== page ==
Versatile UTV can transforms to carry three or six passengers
Kawasaki recently invited us to its Lincoln, Neb. manufacturing facility to check out a new machine – one they wouldn’t tell us anything about until we arrived. We had our guesses as to what we might see, but a new Mule that transforms to hold three or six people was not among them. The new 2015 Kawasaki Mule PRO-FXT was a surprise – a pleasant one.
Landing in Lincoln on 332 acres back in April of 1974, Kawasaki began its mission to start producing motorcycles from this assembly plant. The facility has stretched out its footprint over the years and now more than 1,257 employees walk in and out of the doors every day. Making anything from Robots to railcars, the plant is widely used in many different production processes. The one process we had come to see though was the building of the next generation Mule for Kawasaki’s working line of Strong vehicles.
Kawasaki’s Mule PRO-FXT is definitely the bigger and tougher brother to the older Mule siblings. This Mule is powered by a fuel injected 812cc three-cylinder engine that is liquid cooled and geared for the hardest day’s work you have on the calendar. The coolest thing about the newest Mule is the very innovative three- to six-passenger cab design that quickly changes to fit your cargo or rider capacity.
Details on the new Mule PRO-FXT range from 46 ft pounds of torque for hard core pulling power to the incredible towing capability of up to 2,000 pounds. The steel bed in three-passenger mode will haul up to 1,000 pounds and still has a good amount of usable space when in six-passenger mode. Also, the integrated two-inch receiver hitch makes hooking to any ranch trailer a cinch. Kawasaki has made electronic power steering available as an option. In our humble opinion, this is a must have – especially when working the new employee to its max. Rider input determines steering assist and the same assist is regressive as the speeds pick up to give the driver a confidence-inspiring ride while maintaining control.
COMPARISON: Read our review of the 2010 Kawasaki Mule 4010 Trans4x4
The working rancher or farmer will appreciate the Mule’s sharp-looking appearance. This vehicle is built strong and the focus is on its ability to get the job done.
Shining the way down the fence line are halogen headlights. Additional twin LED auxiliary lights are available as part of the Limited Edition package. A quick note on auxiliary power would be the over 60 amps available at 2,000 rpm from the high output alternator, which can be used to power devices from the machine itself. Twin 12V accessory power outlets can be found in the cab of the standard models, while Limited Edition and Camo models get an additional pair of 12V outlets.
The cab of the new Mule seats three in the front on a soft, flat bench-style seat. Of course, three-point seatbelts are included for each rider – the three additional seating positions in the rear have these as well. Converting the bed to a six-passenger cruiser is simple and Kawasaki has dubbed the process its 1.1.1 system. The key to the equation is that it should take one person to make one trip around the machine in one minute to gain three more seats. Maybe it could have been 18.104.22.168? The sliding cargo guard slips along the bed easily and locks into place with the seats rising up and locking into position.
To help keep make it easy to move throughout the cab, the steering wheel tilts out of the way on a gas shock. Small items like a cup holder on the driver’s side and an accessory switch panel in the center of the dash topside are just some of the ways Kawasaki thought this ride through. Kawasaki also made the large gear selector very user friendly on the dash to the right of the steering wheel, while the large parking brake handle on the left gives the driver plenty of control during the ride. You’ll also be able to store all your essentials in the under-seat storage.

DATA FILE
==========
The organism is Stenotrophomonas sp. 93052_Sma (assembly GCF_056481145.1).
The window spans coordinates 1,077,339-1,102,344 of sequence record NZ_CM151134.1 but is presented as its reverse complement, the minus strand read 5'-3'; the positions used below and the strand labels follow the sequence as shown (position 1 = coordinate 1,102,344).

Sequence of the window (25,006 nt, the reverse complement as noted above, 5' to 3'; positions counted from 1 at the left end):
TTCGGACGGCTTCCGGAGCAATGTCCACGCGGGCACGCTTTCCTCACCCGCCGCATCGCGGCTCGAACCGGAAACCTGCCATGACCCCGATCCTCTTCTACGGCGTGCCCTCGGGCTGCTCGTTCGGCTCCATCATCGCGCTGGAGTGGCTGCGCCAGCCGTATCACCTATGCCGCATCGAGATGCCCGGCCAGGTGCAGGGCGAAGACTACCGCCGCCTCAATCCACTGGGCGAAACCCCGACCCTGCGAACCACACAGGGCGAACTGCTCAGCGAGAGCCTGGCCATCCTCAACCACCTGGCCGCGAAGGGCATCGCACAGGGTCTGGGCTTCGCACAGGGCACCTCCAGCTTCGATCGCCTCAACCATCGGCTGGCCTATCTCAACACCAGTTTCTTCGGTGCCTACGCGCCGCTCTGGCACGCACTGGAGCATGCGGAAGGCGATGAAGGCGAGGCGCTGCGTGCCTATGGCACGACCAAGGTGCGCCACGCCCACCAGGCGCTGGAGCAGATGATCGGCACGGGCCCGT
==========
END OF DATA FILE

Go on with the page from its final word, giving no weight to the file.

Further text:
After a trip through the plant where the Mule and other machines are made, we were able to get a little time behind the wheel. Traveling off property, Kawasaki arranged for our ride to be at a private training facility just outside Lincoln.
COMPARISON: Read our review of the 2014 Honda Pioneer 700-4
Slipping into the cab of the 2015 Kawasaki Mule PRO-FXT LE, we took a deep breath and exhaled. The bench-style seat was comfortable and we had the big three-cylinder engine fired up with just a bump of the key. The first thing we noticed was how smooth the engine rolled out when pressing the throttle down. Engine noise in the cab is minimal and the 46 ft. lbs of torque reared up as we climbed the steep hills around the property. Electronic power steering is a great thing when it is done right and we sure love it on this machine. Cornering slowly through the tighter trails and over the rooted landscape proved simple with the help of EPS.
Kawasaki promised the turning radius of the new Mule would be a lot tighter and it was spot on as this Mule creeps its way through tight trails like nobody’s business. With 4WD engaged the big 812cc mill powers up steep off-camber sections and the machine feels super stable during the process due to the 8.7 inches of independent wheel travel both front and rear! Speed is not something that was really important in the development of the Mule, but getting up to 45 mph is nice in comparison to the older versions of Mule. The 26-inch tires rolling on six-spoke cast aluminum wheels gives the LE model plenty of traction and incredible looks, with performance to boot. Duro Frontier tires grabbed at the ground and moved the big Mule along.
COMPARISON: Read our review of the 2014 Kubota RTV X-Series
We had limited time in the 2015 Kawasaki Mule PRO-FXT, but the time we did have was extremely enjoyable. The fact that Kawasaki has moved to build a better working machine really excites us. When it comes to work-specific machines, the UTV industry has never been better.